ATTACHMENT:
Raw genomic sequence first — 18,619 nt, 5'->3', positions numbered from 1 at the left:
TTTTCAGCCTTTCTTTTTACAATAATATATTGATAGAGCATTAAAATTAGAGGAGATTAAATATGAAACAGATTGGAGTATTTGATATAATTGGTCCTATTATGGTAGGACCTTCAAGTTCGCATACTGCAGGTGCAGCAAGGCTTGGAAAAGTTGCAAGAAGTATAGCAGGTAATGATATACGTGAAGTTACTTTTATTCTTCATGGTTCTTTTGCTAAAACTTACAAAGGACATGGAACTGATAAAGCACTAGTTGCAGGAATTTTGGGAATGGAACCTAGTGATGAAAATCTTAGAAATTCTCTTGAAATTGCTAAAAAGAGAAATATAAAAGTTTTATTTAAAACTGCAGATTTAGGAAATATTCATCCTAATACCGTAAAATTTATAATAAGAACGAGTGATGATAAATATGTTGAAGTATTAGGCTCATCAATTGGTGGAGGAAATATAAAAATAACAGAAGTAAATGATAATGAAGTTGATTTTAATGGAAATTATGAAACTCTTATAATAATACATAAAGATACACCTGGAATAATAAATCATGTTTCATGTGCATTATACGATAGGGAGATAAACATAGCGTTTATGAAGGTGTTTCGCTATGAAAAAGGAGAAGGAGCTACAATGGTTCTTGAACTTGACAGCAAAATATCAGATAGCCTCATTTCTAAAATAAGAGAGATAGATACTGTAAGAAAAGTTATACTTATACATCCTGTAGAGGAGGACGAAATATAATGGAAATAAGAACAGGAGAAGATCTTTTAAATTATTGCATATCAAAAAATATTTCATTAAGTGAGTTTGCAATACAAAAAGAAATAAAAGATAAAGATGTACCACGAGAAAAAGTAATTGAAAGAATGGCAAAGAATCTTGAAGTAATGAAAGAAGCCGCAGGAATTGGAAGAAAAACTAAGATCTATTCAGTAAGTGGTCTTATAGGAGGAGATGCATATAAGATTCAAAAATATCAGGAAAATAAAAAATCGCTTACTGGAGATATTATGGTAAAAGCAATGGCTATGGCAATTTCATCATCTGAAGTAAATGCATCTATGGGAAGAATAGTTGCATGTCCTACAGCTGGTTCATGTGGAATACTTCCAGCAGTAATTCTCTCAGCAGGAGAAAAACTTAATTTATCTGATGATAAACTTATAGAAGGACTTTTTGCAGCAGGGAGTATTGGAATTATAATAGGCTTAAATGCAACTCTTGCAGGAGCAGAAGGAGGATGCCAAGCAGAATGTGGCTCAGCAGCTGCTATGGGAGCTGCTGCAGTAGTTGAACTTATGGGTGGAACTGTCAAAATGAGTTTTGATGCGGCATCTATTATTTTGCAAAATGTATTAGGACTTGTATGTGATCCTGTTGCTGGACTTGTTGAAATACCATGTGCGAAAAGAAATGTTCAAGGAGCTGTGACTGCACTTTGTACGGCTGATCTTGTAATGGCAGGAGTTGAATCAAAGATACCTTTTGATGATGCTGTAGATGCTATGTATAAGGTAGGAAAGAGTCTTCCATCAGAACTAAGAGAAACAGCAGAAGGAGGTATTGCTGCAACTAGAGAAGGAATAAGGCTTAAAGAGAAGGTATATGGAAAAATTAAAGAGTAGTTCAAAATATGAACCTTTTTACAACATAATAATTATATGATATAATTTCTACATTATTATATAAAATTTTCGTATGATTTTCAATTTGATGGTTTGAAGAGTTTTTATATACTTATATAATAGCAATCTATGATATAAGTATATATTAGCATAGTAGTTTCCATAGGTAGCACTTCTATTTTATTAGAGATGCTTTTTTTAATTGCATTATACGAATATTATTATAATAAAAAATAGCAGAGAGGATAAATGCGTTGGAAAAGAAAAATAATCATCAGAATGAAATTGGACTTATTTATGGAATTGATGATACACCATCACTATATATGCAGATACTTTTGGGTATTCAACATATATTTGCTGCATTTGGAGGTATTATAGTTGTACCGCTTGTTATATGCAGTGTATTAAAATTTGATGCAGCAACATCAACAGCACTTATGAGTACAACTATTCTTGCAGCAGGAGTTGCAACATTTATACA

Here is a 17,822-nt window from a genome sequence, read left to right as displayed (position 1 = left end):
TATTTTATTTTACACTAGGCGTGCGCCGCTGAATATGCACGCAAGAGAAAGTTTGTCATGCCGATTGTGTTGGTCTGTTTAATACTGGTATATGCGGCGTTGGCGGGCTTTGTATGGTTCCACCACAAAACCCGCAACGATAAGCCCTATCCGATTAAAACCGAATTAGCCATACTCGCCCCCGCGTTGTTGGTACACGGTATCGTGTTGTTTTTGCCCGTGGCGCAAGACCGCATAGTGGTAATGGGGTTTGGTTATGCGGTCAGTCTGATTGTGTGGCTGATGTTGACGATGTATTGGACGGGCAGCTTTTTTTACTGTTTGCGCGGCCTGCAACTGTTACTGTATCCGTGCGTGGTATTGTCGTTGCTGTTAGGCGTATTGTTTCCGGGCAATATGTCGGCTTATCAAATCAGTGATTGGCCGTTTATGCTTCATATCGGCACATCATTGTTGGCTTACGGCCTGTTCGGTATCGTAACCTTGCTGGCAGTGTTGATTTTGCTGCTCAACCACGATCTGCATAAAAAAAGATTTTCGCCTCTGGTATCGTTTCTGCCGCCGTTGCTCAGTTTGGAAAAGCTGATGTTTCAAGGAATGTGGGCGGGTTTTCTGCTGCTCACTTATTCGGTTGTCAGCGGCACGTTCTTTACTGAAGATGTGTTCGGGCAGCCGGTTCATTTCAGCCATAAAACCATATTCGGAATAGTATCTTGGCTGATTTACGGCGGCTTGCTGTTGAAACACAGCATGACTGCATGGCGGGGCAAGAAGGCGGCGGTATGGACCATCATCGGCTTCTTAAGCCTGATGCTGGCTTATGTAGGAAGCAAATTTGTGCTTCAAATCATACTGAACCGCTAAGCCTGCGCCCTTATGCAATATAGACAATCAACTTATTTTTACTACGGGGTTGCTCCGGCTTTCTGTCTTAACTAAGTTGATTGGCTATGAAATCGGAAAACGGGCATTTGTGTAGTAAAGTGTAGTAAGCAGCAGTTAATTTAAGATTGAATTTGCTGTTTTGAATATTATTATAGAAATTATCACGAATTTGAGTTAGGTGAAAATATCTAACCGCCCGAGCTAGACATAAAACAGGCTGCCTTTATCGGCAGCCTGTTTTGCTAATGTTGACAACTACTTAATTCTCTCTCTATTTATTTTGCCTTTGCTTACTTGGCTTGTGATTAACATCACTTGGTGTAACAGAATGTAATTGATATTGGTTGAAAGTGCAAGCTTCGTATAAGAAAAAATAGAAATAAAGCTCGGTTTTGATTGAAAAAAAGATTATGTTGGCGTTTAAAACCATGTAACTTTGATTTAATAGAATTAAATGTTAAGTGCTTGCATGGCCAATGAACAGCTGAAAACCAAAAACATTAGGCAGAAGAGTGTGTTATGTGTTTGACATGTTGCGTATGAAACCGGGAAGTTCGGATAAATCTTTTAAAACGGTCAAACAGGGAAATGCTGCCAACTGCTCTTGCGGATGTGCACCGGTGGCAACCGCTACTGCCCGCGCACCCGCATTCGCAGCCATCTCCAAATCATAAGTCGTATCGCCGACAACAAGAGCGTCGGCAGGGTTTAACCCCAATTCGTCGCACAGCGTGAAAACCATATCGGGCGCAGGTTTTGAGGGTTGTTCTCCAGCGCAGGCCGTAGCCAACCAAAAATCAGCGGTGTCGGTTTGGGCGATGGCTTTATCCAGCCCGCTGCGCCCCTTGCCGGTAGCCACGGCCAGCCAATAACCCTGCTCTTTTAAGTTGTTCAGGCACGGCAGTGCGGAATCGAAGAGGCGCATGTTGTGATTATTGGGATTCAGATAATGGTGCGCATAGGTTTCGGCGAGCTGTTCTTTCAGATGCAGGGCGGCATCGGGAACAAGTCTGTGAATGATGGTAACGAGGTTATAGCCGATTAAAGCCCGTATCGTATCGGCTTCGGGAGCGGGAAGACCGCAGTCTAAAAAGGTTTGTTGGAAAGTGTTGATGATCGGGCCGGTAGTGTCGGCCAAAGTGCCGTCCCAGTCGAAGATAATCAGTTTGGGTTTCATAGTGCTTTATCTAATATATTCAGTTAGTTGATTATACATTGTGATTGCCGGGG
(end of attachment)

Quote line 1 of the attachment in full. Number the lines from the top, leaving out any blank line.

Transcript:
Raw genomic sequence first — 18,619 nt, 5'->3', positions numbered from 1 at the left: